Everyone should read this, and consider their future purchases!
Paul Midler's experiences working with Chinese manufacturers is a highly amusing, yet factual account of the infuriating job that is outsourcing manufacturing to China. If anything, i would say that Paul has understated his subject for fear of being unbelievable.
I couldn't read this book quick enough, being in this business myself.
If anyone is presently manufacturing in China, or considering moving their manufacturing to China, this is a must-read.
There are huge HUGE opportunities for people who decide to outsource manufacturing in China, and to export to China. And these opportunities will only improve in the next decade. But beware. With great opportunity there comes great risk, unless you have excellent people on the ground looking out for you.
Read this book. Forewarned is forearmed.
Get yourself an excellent outsourcing manager. (This is where I give you my sales pitch, but i can't)
Great book, Paul. Thanks.
Paul Midler narrates his various adventures as an intermediary between chinese bosses or factory owners and western CEOs or managers who are hoping to benefit from the "low cost" Chinese production environment.
He shows with clarity as well as humor how local factory owners and managers engage in various shenanigans, in effect engagin in a negative kaizen (i.e. continuous worsening) of product quality and features at the detriment of gullible clients.
This book is a must read for any person who is interested in what's happening in China today, particularly for those who have a business interest in that country.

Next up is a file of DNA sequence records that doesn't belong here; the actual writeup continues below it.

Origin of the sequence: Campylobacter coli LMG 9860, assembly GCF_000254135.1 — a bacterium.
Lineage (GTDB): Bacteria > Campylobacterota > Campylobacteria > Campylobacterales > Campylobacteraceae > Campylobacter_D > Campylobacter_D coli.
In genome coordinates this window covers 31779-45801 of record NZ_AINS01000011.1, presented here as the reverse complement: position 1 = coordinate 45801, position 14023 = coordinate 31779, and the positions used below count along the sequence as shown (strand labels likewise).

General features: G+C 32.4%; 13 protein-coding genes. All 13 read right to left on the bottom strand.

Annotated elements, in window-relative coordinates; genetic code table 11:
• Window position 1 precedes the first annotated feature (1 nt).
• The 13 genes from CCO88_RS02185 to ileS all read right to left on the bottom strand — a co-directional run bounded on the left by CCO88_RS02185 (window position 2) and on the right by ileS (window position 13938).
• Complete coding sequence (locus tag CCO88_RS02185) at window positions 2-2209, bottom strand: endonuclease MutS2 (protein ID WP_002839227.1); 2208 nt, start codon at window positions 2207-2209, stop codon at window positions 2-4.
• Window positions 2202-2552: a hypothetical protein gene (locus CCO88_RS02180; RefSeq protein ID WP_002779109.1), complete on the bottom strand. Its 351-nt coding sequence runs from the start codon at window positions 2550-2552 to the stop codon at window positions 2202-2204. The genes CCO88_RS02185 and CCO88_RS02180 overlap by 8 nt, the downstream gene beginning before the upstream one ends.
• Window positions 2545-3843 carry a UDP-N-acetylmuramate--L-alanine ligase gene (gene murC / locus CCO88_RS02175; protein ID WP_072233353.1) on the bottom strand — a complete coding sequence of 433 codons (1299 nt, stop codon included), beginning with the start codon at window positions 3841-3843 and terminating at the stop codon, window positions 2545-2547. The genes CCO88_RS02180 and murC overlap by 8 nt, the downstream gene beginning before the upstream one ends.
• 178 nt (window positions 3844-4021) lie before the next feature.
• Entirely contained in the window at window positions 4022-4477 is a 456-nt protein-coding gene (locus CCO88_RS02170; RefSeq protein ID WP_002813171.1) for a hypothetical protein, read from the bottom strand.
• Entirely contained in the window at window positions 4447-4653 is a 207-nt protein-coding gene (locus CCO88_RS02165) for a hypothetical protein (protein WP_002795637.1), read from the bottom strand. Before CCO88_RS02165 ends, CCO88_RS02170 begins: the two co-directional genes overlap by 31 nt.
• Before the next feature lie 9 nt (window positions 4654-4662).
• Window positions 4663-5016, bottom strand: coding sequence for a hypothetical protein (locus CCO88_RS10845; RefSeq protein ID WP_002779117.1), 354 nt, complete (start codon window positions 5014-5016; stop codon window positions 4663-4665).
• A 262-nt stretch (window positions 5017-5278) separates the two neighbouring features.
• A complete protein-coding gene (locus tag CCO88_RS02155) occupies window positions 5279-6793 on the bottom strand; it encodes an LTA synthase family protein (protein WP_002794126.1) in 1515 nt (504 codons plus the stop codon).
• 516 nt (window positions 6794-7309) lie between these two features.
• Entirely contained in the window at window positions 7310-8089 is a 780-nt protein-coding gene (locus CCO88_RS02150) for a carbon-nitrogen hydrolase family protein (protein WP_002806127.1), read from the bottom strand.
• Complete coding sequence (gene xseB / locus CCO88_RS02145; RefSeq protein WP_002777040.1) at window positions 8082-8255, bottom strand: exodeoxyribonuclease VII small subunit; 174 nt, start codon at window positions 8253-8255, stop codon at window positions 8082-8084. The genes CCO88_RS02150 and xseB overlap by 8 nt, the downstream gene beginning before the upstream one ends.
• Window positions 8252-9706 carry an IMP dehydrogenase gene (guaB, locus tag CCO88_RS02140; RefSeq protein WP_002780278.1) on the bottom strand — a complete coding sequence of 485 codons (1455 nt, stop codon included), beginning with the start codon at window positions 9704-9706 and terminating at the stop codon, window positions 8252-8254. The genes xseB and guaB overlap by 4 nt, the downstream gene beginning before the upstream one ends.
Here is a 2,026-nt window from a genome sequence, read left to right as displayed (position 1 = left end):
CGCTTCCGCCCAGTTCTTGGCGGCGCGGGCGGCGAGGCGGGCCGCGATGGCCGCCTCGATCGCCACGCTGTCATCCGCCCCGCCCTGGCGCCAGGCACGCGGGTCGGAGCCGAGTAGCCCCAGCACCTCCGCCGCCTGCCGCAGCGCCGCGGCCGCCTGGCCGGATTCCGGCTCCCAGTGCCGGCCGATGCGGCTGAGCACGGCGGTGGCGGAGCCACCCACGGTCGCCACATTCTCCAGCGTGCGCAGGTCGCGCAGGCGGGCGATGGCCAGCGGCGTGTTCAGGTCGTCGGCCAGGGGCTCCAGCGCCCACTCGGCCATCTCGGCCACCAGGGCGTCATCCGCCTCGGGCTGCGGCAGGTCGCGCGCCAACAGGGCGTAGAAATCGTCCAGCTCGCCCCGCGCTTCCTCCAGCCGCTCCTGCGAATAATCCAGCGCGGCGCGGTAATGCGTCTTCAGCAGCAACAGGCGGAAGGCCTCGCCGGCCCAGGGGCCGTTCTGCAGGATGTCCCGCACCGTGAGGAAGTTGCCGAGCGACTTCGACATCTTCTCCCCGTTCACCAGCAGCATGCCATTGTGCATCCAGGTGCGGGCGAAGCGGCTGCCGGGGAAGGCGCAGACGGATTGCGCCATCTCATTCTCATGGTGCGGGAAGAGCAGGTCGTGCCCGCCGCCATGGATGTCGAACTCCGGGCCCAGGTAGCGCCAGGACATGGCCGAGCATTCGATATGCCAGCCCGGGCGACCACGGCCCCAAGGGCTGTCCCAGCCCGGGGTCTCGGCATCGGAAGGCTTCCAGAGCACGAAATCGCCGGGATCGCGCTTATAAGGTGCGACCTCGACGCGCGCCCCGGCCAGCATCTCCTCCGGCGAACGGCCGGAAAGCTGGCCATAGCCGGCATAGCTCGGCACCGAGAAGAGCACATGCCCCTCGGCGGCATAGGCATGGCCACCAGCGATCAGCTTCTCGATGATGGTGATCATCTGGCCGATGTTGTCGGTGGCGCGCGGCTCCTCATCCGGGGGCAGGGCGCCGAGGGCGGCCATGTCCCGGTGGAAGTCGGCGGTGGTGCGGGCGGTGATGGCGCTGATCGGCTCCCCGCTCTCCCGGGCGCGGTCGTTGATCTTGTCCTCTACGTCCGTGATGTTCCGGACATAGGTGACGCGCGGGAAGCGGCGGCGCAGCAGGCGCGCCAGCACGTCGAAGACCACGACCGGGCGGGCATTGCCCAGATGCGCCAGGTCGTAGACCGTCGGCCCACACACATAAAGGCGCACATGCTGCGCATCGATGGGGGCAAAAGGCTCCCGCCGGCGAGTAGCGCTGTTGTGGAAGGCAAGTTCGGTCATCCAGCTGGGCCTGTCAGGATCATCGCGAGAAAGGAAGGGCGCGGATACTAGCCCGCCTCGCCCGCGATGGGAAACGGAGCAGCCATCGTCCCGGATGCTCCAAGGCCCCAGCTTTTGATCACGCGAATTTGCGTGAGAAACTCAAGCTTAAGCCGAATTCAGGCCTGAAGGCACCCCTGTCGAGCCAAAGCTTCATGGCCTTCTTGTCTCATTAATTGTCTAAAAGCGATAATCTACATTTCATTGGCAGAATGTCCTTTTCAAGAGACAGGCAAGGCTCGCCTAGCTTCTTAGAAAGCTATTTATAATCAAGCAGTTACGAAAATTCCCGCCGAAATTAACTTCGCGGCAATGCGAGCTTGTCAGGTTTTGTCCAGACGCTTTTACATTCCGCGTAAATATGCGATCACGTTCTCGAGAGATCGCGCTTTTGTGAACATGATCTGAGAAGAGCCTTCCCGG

1. Written by Wharton business school graduate.
2. Book is compilation of 22 chapters.
3. Book gives you insight how people in China do business and how they will lure you at first place for your business and after that how they will play tricks with you.
4. Writer of book explains different problems he faced while doing business with Chinese manufacture on behalf of his American Clients.
5. Book written is in very simple English.
6. Book explain what you can expect from Chinese suppliers or manufacturers when you do business with them it is not a complete list but yes it gives you idea that what you should look for and what you should check before making a deal or after making a deal.
7. Book also highlights a point, which I think whole world, know that why all things we use have line on them "Made in China "(answer is cheap and they make any thing you just name it.).
8. Book also highlight that Chinese manufacturers lack inventions and new product development, but they are good at mass productions and creating new factories out of nothing.
Over all this book is good read and I think must read if you do business with Chinese Manufacturers or suppliers.
In the old days (I arrived in Hong Kong in the early eighties) it was certainly easy to make money trading and sourcing but those times are over and the average Chinese manufacturer these days will eat most foreign buyers alive (then burp a few times).
Just last week we had a fellow in the office in tears who had bought 20 containers of used cooking oil to be re-cycled only to find that he'd been sold sea water and the company took all his money and vanished.
Having retired back to Old Blighty now, all I can advise is: read Paul's book and if you want quality then buy products made in the UK (like Churchs' shoes, Hiut jeans and Ercol furniture) or Germany and pay more money for them, but they will last longer.